Massachusetts Daily Collegian

A free and responsible press serving the UMass community since 1890

A free and responsible press serving the UMass community since 1890

Massachusetts Daily Collegian

A free and responsible press serving the UMass community since 1890

Massachusetts Daily Collegian

Despite Markey’s victory, Massachusetts progressives shouldn’t celebrate yet

Important lessons to be learned from the Democratic primary
(Freddy Wheeler via Flickr Creative Commons)

Progressives around Massachusetts and the country have been celebrating Senator Ed Markey’s massive primary victory over Representative Joe Kennedy. They see it as another example of the people’s growing power and their progressive message winning. While the Markey victory is certainly a great success for the progressive wing, young progressives should not forget the results of two other Massachusetts Democratic primaries, because there are some major lessons to be learned from them.

First off was Representative Richard Neal’s dominant defeat over his challenger, Holyoke Mayor Alex Morse. Even without the dubious allegations brought against Morse, Neal’s victory was all but secured. The Chairman of the House Ways and Means committee was well prepared for Morse’s challenge, with a massive war chest of funds and heavy support from the Democratic establishment.

Neal’s sound victory does not necessarily reflect poorly on the progressive movement, but the primary to fill Joe Kennedy’s 4th House District seat absolutely does. Here, centrist Newton City Councilor Jake Auchincloss won a primary that progressives could easily have taken. Jesse Mermell could have won the primary if not for the three other major progressive candidates splitting the vote. Auchincloss faced no similar centrist split and therefore was able to win. Progressives should attempt to be more organized in other liberal districts to avoid such splits in the future.

Perhaps the most concerning part of the 4th District’s results was how poorly Mermell performed among much of the district. While picking up victories in a few of the largest and most liberal towns in the northern tip of the district, Auchinloss dominated the remaining majority of towns south of that. These towns comprise the working-class area of the district. Mermell and her fellow progressives did not even make the top three in many of those towns. A common mistake many progressives make is assuming their positions are more popular than they actually are, caught up in their own bubble where everyone they know agrees on those issues. Whether or not policies like Medicare For All are undoubtedly the most beneficial options for the public, many people are not yet sold on them.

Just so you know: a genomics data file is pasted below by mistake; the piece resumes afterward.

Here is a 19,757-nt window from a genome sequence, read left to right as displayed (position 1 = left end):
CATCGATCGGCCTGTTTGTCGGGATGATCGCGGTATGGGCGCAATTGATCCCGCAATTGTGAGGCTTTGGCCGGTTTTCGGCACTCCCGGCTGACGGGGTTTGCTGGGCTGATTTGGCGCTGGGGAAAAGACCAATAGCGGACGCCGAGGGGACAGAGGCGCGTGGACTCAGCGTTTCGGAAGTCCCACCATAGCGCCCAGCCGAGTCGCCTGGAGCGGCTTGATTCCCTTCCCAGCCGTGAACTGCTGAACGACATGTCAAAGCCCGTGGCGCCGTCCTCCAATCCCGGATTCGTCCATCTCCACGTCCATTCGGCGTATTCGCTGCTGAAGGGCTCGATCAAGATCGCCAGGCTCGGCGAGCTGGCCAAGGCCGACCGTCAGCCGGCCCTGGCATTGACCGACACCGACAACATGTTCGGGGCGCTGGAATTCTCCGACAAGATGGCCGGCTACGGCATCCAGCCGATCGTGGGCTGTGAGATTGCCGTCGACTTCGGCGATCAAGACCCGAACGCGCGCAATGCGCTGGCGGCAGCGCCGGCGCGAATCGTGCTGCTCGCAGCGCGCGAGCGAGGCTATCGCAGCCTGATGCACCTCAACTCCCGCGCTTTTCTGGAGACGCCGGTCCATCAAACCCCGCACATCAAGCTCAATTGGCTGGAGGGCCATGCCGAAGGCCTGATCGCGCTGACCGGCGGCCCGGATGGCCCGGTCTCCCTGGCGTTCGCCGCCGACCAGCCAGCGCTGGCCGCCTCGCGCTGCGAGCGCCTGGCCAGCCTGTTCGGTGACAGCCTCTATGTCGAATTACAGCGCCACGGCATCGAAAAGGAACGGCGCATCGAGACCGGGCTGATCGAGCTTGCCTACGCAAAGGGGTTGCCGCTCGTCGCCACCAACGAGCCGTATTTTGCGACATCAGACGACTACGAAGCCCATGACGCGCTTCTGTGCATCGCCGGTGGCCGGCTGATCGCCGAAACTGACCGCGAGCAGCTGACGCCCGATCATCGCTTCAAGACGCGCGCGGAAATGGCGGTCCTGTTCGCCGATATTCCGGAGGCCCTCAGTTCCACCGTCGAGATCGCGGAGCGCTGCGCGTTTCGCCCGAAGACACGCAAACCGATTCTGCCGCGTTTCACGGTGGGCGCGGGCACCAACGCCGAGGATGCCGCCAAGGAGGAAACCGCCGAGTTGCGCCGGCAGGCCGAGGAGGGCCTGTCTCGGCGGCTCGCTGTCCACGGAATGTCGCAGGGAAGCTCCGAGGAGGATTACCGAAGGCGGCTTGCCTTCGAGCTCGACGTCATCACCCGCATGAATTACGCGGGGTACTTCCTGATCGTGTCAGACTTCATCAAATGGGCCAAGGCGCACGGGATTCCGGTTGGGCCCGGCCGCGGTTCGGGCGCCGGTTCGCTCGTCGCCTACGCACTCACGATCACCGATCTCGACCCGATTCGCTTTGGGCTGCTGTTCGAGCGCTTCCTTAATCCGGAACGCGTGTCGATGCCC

Mermell has repeatedly claimed that Auchincloss does not represent the values of the progressive district, yet a large swath of towns strongly rejected Mermell’s progressivism. Moving forward, progressive candidates must move outside their bubble and recognize that before they start filling their platforms with progressive policies, they first have to convince many voters why those policies are the best.

Overall, I saw many of the same flaws that were present in the Bernie Sanders presidential campaign: dangerous overconfidence in the widespread popularity of their policies, and an inability to create a coalition of voters beyond their fervent progressive base. If you want to see an example of a progressive campaign done right, look at Markey. Markey advertised his strong connections to the Green New Deal and Representative Alexandria Ocasio-Cortez in order to energize the progressive youth behind him, but also made sure he focused on widening his appeal. He emphasized his roots as a middle-class son of a blue-collar union leader, connecting that to his fight for the common Americans. He also focused on his political skills and efficiency, even calling himself “The Dealmaker.”

I am not asking for progressive candidates to shift towards the center to win elections, but to find ways to market themselves and their policies so that they can appeal to voters who might usually dismiss these candidates as too radical. This is definitely a difficult tightrope to walk, but fixing the American political system is never going to be an easy task.

Brian Perlman is a Collegian contributor and can be reached at [email protected].

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